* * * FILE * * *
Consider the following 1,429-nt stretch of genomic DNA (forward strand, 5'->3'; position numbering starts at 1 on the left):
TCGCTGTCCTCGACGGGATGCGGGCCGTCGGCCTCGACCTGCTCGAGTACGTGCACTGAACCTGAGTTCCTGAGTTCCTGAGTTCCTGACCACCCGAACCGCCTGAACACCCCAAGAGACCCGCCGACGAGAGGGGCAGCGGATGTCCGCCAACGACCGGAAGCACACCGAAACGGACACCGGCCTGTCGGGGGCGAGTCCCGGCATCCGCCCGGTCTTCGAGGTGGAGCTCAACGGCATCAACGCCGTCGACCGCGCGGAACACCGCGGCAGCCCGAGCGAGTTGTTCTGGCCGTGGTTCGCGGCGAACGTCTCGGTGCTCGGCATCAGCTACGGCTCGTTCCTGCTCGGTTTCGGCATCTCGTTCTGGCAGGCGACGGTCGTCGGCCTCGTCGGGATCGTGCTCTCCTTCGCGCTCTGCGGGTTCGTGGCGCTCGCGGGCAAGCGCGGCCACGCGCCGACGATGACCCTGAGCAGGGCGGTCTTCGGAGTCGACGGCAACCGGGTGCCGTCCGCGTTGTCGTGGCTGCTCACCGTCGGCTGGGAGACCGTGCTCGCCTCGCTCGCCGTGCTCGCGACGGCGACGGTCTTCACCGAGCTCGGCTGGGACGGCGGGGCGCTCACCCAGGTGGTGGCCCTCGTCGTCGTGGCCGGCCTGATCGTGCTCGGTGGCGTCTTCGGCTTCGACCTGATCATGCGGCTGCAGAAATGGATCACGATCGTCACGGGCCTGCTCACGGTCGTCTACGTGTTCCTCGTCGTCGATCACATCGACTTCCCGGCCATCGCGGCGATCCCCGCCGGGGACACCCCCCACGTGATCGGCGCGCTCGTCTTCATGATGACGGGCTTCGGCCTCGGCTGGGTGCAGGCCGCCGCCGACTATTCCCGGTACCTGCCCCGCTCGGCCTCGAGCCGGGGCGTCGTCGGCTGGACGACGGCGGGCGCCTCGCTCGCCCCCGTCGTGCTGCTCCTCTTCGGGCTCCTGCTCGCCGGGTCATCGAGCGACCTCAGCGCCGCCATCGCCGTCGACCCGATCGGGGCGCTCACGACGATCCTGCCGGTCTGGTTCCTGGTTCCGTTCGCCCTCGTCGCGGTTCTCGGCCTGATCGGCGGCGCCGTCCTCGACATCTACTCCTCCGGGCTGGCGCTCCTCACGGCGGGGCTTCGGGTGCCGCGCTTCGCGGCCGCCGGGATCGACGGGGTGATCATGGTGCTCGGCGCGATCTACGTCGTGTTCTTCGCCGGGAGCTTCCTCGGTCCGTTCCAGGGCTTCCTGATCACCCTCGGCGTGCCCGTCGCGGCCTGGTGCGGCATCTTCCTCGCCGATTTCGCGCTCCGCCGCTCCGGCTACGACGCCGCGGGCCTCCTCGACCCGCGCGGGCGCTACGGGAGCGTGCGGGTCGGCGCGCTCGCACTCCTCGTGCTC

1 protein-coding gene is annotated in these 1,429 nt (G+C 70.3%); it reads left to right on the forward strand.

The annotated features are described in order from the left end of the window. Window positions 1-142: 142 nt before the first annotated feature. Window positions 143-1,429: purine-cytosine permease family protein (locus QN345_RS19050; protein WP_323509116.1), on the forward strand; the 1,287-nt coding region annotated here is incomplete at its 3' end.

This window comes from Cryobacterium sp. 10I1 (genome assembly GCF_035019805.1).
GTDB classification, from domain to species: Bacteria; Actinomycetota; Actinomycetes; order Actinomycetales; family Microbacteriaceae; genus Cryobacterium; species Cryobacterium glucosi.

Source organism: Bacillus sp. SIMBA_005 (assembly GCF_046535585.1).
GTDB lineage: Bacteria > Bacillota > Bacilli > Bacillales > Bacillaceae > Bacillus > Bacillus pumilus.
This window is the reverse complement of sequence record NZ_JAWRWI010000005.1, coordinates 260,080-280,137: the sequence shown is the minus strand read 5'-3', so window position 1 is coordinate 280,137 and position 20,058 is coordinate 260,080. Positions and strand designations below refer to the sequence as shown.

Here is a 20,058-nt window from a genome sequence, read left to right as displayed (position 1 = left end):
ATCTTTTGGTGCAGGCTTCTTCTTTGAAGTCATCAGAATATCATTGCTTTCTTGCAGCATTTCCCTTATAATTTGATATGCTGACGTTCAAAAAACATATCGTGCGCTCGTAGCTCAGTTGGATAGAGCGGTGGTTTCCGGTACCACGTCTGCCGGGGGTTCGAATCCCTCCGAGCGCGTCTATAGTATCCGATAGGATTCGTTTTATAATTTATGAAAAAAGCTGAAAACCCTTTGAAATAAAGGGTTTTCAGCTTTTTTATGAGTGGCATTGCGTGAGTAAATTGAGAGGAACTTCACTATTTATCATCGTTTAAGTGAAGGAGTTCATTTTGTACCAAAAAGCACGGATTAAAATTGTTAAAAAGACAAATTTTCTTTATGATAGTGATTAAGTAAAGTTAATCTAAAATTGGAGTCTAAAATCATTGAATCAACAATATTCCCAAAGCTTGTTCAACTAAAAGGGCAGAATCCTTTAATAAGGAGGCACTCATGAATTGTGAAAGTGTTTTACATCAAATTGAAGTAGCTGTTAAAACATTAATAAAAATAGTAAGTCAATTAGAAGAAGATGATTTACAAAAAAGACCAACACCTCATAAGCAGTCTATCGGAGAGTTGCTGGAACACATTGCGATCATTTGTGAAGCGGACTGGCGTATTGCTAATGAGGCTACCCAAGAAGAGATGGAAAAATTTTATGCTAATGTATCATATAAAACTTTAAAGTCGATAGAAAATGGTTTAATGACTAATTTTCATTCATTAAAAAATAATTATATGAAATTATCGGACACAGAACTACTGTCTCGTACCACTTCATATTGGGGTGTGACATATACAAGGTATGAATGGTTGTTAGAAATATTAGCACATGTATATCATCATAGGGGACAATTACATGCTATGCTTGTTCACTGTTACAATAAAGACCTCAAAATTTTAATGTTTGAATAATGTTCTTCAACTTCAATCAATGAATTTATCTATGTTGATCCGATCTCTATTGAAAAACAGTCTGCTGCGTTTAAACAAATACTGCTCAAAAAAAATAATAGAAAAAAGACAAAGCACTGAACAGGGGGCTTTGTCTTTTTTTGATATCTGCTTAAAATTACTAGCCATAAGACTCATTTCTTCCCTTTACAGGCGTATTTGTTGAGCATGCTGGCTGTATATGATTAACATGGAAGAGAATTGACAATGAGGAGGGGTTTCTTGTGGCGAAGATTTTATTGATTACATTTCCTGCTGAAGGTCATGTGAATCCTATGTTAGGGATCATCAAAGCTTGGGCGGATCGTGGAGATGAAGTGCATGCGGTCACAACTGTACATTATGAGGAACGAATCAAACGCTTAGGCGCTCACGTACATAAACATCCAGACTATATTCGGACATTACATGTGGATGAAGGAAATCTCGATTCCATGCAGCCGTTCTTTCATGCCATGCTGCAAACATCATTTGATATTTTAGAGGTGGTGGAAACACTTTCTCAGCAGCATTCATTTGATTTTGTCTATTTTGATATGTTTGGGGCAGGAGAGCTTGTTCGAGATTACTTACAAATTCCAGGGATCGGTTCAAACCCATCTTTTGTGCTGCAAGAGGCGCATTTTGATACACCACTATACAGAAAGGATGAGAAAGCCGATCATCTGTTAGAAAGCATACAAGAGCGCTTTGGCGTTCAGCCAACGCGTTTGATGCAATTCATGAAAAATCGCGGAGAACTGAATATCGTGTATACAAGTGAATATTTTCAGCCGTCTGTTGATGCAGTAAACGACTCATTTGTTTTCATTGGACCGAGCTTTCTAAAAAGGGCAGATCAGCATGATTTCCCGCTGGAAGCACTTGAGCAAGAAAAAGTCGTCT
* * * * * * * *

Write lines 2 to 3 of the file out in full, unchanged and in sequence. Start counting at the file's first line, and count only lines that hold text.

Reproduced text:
TCGCTGTCCTCGACGGGATGCGGGCCGTCGGCCTCGACCTGCTCGAGTACGTGCACTGAACCTGAGTTCCTGAGTTCCTGAGTTCCTGACCACCCGAACCGCCTGAACACCCCAAGAGACCCGCCGACGAGAGGGGCAGCGGATGTCCGCCAACGACCGGAAGCACACCGAAACGGACACCGGCCTGTCGGGGGCGAGTCCCGGCATCCGCCCGGTCTTCGAGGTGGAGCTCAACGGCATCAACGCCGTCGACCGCGCGGAACACCGCGGCAGCCCGAGCGAGTTGTTCTGGCCGTGGTTCGCGGCGAACGTCTCGGTGCTCGGCATCAGCTACGGCTCGTTCCTGCTCGGTTTCGGCATCTCGTTCTGGCAGGCGACGGTCGTCGGCCTCGTCGGGATCGTGCTCTCCTTCGCGCTCTGCGGGTTCGTGGCGCTCGCGGGCAAGCGCGGCCACGCGCCGACGATGACCCTGAGCAGGGCGGTCTTCGGAGTCGACGGCAACCGGGTGCCGTCCGCGTTGTCGTGGCTGCTCACCGTCGGCTGGGAGACCGTGCTCGCCTCGCTCGCCGTGCTCGCGACGGCGACGGTCTTCACCGAGCTCGGCTGGGACGGCGGGGCGCTCACCCAGGTGGTGGCCCTCGTCGTCGTGGCCGGCCTGATCGTGCTCGGTGGCGTCTTCGGCTTCGACCTGATCATGCGGCTGCAGAAATGGATCACGATCGTCACGGGCCTGCTCACGGTCGTCTACGTGTTCCTCGTCGTCGATCACATCGACTTCCCGGCCATCGCGGCGATCCCCGCCGGGGACACCCCCCACGTGATCGGCGCGCTCGTCTTCATGATGACGGGCTTCGGCCTCGGCTGGGTGCAGGCCGCCGCCGACTATTCCCGGTACCTGCCCCGCTCGGCCTCGAGCCGGGGCGTCGTCGGCTGGACGACGGCGGGCGCCTCGCTCGCCCCCGTCGTGCTGCTCCTCTTCGGGCTCCTGCTCGCCGGGTCATCGAGCGACCTCAGCGCCGCCATCGCCGTCGACCCGATCGGGGCGCTCACGACGATCCTGCCGGTCTGGTTCCTGGTTCCGTTCGCCCTCGTCGCGGTTCTCGGCCTGATCGGCGGCGCCGTCCTCGACATCTACTCCTCCGGGCTGGCGCTCCTCACGGCGGGGCTTCGGGTGCCGCGCTTCGCGGCCGCCGGGATCGACGGGGTGATCATGGTGCTCGGCGCGATCTACGTCGTGTTCTTCGCCGGGAGCTTCCTCGGTCCGTTCCAGGGCTTCCTGATCACCCTCGGCGTGCCCGTCGCGGCCTGGTGCGGCATCTTCCTCGCCGATTTCGCGCTCCGCCGCTCCGGCTACGACGCCGCGGGCCTCCTCGACCCGCGCGGGCGCTACGGGAGCGTGCGGGTCGGCGCGCTCGCACTCCTCGTGCTC

1 protein-coding gene is annotated in these 1,429 nt (G+C 70.3%); it reads left to right on the forward strand.